Blue Remembered Earth by Alastair Reynolds
My rating: 3 of 5 stars
I have to date read all of Alistair Reynolds books (at least I think I have, he is after all rather prolific). So. I’m a fan.
I’ve always seen him as slightly uneven though, and although a brilliant story-teller, not always the perfect craftsman, and his characterization leaves at times things to which for.
(Usual self-repeat: I won’t cover the story in this review, plenty of others do).
So let’s start with the major let down: characterization. The main character (Geoffrey) starts out a whining bitch and continues so for half of the book. This is a characteristic he seems to share with his sister, unless their together at which point the sister seems to grow a bit: clearly you can’t have two characters who’s only contribution to the dialogue is “it won’t work”, “we’ll all die”, or “what makes you think I like you”. Really, that’s a fair summary of nearly 85% of all Geoffrey’s dialogue through the first half of the book.
I’m all for anti-heroes, but there’s got to be something interesting in the character you can latch onto. But for Geoffrey there is nothing. His love for the elephants? Meh…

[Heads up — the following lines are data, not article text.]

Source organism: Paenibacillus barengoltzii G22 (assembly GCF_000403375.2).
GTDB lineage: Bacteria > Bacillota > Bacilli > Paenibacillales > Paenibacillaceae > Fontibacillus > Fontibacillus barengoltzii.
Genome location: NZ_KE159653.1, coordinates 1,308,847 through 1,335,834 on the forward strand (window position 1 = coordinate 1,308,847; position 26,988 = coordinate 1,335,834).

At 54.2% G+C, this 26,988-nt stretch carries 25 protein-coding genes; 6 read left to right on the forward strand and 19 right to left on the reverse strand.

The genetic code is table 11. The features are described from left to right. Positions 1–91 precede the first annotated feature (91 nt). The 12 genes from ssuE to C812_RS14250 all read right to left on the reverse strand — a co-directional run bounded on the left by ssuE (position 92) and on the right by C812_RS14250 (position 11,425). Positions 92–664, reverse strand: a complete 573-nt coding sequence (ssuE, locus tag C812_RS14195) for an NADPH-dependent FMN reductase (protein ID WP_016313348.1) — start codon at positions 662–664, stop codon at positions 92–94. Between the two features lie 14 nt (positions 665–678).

So in order to move the story along there has to be other people than the main characters around to not only explain things but also to take initiatives at all… Let’s just say that there is a certain construct who got a lot of disposition on her plate, poor thing.
Interestingly enough, I think my other major problem with the book stems from the first: When Geoffrey “grows up” and stop whining (which is, by the way, through with a suitably transparent kill-move) the feel of the entire story changes. From an anti-hero travelogue to an ordinary space opera. It felt… A bit abrupt and… sloppy.
That’s my whining out of the way. This is still a terrific read. Everything else is exactly where I want it. Pace, scenery, grandeur and story. It all slot together in a slick machinery that you just want to continue forever.
Although this is, by Alistair Reynolds measuring, fairly near future, and contained around the solar system, the feeling of awe and grandeur that Reynolds can magic up at times is astonishing. Someone said that the hallmark of great SF is the feeling of opening-up, of a sense of wonder, and this book has it in abundance.
A 3/5 rating? Well… It really is a very strong 3. Had the transition from anti-hero to “normal” story been smoother this would have been a 4. And with the whining toned down a bit and Geoffrey fleshed out a bit earlier in the book it would have been a border-line 5.
Good stuff! I can’t wait for the next volume.
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